“How can I help you, today, eh?”
No, not that Canada. Kannada: the native language of 70 percent of Karnatakans.
Karnataka is the Indian state whose capital city, Bangalore, has been described as “the back office of the world.” Bangalore is awash in call centers, boasts over 200 high tech companies, and is reported to have the highest number of engineering colleges of any city in the world. Bill Gates has made a promotional and recruiting trip to the city.
Bangalore’s economic success rests not simply on its wealth of skilled technicians, but on their ability to work in English. There is no global market for Kannadian call centers. There is a global market for English ones.
And that’s where two visions of India’s educational future collide. On the one hand, we have the School Choice India campaign of the New Delhi-based Centre for Civil Society. This campaign would like to see independent schooling brought within reach of every family in India, and the overwhelming majority of non-government schools in that country teach all their classes (other than, of course, native language classes) in English. They do so because that is what their customers demand.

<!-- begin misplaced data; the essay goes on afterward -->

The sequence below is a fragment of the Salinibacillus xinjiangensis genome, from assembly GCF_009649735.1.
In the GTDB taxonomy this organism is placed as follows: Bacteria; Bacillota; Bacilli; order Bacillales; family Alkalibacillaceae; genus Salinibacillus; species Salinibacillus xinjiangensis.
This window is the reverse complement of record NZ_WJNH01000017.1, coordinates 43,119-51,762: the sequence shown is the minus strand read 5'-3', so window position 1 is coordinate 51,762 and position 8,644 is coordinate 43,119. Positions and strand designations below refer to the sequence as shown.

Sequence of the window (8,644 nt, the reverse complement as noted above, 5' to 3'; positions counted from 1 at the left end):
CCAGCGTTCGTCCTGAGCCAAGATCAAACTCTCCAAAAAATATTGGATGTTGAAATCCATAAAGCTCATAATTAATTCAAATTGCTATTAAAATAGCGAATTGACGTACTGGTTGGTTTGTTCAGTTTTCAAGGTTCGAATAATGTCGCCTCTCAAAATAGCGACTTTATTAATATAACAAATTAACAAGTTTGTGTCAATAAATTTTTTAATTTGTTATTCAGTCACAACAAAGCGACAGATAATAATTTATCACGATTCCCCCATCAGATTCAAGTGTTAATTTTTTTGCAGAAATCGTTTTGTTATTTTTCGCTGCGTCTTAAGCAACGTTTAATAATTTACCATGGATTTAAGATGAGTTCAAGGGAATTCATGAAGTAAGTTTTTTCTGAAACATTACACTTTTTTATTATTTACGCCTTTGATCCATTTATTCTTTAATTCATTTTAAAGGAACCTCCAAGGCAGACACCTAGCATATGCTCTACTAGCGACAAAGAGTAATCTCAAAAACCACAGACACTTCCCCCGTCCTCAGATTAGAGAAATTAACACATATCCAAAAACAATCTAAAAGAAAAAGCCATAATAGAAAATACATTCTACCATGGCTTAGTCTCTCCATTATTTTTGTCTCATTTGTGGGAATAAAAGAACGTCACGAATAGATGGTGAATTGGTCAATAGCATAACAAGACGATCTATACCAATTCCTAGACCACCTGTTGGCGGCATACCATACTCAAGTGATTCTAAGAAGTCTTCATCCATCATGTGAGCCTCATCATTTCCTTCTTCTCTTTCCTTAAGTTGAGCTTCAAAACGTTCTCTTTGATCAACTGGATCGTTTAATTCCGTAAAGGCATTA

On the other hand we have the government of Karnataka, and the highly influential linguistic nationalists who wish to promote the use of Kannada and who see English as tainted by its association with India’s colonial past. Back in 1994, the Karnatakan government passed a law – not initially enforced – banning English-medium schools. According to recent reports, it plans to start enforcing that ban in April of this year, under pressure from Kannadian activists, shuttering any schools that refuse to comply.
If the ban goes ahead, it will undoubtedly be short-lived, as Bangalore’s businesses start making plans to relocate to other Indian cities and the full economic ramifications are more widely grasped. The fact that it is even being contemplated is just one more excellent example of why centralized control over the curriculum is a bad idea, eh.